What I love the most about Mahendranagar is not the thousands of stars I can view from my rooftop at night, nor is it the countless frogs who come out at dusk to croak (and generally just get in one’s way…they even manage to get into my room though I have not figured out how just yet) and its not even the plethora of juicy mangos that I consume on a daily basis. No, what I love the most about Mahendranagar, and what enriches my experience here every day, is the friendliness and openness of the people.
For the first few days after my arrival I was met with intense stares every time I walked down the street (I even managed to cause a few bicycle accidents as folks got more caught up with watching me than the road in front of them.) Yet slowly people have become accustomed to my presence here and I have started to make friends beyond my work colleagues and host family.
Some of these relationships merely entail a “namaste” in passing (sometimes accompanied by my broken attempts to shoot the breeze in Nepali) but due to the fact that Mahendranagar is the major academic center of the far-Western region, many people speak varying degrees of English as well. I am consistently asked what I am doing in Mahendranagar, and this gives me a great entry point into discussing the general human rights situation in Nepal as a whole (dalits, janjattis, madhesis, ex-kamaiyas, YCL, women, daily bandhas- the whole gamut of issues). These conversations alone make me feel like my time in Nepal is worthwhile and productive, and provide me with a sense of purpose. I may still suffer communication difficulties at the office and with the outside world at large, but within Mahendranagar I am learning so much, and sharing my limited perspective with a wide variety of people.
People are either sensitized to human rights concepts or seem somewhat unclear, and perhaps even suspicious as to what “human rights” really are. Either way, many of our conversations serve to reinforce the fact that human rights are universal and that cultural norms and values are not valid excuses for perpetuating systemic violations of people’s human rights (often I must point out that “human rights” are fairly specific and are outlined in the Universal Declaration of Human Rights (UDHR), the International Covenant of Civil and Political Rights (ICCPR), The International Covenant of Economic, Social and Cultural Rights (ICESCR) and other documents which are legally binding on states party to them)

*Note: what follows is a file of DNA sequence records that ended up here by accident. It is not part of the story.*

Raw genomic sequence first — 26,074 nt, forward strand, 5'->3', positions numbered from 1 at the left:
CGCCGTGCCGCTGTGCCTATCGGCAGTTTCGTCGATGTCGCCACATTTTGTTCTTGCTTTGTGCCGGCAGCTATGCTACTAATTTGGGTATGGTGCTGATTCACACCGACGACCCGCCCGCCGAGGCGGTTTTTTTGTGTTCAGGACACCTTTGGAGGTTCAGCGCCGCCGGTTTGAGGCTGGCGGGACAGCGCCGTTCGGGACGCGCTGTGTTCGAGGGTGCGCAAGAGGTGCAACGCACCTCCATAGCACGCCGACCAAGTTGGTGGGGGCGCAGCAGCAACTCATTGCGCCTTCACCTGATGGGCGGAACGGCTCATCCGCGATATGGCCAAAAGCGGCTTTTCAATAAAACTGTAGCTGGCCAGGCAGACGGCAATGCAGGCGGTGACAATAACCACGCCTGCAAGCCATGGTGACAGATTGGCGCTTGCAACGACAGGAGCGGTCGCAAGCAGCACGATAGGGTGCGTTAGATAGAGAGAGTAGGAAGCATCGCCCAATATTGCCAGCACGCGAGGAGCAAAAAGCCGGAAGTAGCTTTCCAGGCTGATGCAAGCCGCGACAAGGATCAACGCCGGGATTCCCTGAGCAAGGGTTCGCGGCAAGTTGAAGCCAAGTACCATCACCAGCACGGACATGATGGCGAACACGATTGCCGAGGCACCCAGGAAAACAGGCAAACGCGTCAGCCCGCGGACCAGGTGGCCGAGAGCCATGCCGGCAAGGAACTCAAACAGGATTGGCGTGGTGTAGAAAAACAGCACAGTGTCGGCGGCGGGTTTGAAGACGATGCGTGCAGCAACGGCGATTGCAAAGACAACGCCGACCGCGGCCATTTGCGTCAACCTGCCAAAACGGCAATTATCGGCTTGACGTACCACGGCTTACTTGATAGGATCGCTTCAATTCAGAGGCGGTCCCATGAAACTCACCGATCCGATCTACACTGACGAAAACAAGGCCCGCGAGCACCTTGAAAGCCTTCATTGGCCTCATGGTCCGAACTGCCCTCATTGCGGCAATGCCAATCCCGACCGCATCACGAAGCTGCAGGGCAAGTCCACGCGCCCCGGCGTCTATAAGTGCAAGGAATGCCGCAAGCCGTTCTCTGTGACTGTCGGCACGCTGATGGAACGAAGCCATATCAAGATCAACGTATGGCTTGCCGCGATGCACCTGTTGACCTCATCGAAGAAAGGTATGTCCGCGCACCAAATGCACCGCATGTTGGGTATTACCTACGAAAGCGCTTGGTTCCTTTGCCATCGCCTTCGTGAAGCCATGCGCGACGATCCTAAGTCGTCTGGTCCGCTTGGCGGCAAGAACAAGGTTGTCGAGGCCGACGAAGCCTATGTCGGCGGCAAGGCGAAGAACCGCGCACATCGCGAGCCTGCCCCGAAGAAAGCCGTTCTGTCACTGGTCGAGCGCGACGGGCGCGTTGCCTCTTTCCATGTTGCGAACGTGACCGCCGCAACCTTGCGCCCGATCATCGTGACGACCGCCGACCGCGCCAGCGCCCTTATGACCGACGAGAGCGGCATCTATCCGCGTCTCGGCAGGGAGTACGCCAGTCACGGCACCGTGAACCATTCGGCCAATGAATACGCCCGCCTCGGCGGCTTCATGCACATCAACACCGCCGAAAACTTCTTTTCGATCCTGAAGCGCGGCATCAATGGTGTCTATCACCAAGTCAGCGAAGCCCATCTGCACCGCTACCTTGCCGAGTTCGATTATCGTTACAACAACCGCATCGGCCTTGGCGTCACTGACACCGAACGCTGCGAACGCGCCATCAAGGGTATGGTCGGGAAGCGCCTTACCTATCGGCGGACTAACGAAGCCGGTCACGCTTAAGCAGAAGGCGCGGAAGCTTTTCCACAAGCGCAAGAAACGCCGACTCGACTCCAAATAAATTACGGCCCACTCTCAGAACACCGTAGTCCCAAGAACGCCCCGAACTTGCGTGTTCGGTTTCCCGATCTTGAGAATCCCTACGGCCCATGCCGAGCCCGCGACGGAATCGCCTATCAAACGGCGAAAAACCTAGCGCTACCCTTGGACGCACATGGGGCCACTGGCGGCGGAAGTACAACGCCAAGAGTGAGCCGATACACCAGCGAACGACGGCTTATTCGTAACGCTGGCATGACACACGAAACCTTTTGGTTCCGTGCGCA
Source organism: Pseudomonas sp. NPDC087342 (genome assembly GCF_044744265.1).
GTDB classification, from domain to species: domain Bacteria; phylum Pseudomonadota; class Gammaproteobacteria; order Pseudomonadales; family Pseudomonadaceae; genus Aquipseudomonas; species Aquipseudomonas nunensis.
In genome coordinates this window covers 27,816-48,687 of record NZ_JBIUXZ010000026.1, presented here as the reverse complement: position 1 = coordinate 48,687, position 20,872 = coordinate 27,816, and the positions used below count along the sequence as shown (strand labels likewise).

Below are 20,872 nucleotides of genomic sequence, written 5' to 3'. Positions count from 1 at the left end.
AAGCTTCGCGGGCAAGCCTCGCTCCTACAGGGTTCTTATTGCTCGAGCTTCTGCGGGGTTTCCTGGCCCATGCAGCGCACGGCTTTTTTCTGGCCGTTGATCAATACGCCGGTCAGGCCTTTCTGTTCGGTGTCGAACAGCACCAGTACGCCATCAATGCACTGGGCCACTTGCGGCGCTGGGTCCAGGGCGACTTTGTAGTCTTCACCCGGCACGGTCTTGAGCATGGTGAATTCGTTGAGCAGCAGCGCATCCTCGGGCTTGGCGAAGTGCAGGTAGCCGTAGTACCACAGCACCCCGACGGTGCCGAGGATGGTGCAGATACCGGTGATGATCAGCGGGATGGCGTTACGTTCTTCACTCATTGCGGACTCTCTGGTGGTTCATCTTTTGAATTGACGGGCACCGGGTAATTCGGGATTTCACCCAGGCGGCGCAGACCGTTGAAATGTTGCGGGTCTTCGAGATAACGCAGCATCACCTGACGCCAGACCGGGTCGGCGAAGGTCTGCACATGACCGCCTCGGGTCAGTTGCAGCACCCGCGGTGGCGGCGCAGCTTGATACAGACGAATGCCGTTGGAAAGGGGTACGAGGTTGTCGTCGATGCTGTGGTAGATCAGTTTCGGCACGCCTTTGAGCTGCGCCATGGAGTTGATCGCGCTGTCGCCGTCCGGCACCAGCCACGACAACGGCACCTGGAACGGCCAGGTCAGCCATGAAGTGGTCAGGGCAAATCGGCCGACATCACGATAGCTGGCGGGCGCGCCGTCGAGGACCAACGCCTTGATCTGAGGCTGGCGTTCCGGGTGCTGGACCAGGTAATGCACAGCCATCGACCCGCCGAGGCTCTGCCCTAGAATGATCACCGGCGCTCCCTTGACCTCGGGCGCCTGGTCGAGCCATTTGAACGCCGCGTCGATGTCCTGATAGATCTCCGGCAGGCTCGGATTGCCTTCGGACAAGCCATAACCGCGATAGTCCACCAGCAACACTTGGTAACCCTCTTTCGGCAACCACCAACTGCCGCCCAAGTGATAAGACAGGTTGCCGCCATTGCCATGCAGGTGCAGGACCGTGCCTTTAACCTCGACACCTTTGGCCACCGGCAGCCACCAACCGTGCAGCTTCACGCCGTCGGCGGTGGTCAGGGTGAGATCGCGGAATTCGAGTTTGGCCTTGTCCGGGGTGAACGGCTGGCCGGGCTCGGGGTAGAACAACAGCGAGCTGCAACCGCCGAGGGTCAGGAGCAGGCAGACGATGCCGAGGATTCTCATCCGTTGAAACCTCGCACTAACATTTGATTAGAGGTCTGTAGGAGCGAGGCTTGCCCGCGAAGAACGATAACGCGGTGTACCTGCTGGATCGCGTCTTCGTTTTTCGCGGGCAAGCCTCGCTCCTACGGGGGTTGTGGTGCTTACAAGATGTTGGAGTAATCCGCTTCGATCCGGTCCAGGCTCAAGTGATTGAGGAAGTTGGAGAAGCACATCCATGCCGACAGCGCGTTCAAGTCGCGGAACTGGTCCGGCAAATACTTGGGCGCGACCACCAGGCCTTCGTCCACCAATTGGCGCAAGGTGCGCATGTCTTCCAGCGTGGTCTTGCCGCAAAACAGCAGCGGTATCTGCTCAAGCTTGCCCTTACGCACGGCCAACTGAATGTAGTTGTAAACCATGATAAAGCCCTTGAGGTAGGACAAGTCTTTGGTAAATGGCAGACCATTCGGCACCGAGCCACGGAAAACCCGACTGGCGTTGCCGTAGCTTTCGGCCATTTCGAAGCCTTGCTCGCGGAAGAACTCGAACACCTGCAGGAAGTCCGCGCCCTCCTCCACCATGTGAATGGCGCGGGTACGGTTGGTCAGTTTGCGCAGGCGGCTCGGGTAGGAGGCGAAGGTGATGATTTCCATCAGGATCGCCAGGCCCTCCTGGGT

Thus, I have the opportunity to (at the least) expose people to human rights and (at best) to bear witness and give support to those who are struggling to promote them in Nepalese society.
For example, there is the young English teacher and journalist who I encounter in the street everyday. He is eager to discuss current political developments and social issues, and even more eager to volunteer his time for COCAP. Such volunteerism and a commitment to creating a more just and equitable society seems to be common in the young people I meet here.
Another illustration of the great people here: Every night I eat dinner in a simple bojanalaya (restaurant) down the street from my house. There I am joined by a large number of students from the nearby Science University. When I first told them of the work I was doing, several of them became very excited and one proudly recounted how he was held in police custody for two months during the second jan andolan (uprising against the king.)
As he told me, “It is up to us young people to change the society around us. There is too much narrow mindedness, too much discrimination in our society. With every last drop of blood in my body I will fight to make the new Nepal a just place for all of its people.”
Youth are the future of a country, and if such comments are indicative of Nepal’s future than it looks to be much brighter than the violent conflict and authoritarianism which have marred its recent past.
Posted By Jeff Yarborough
Posted Jul 6th, 2007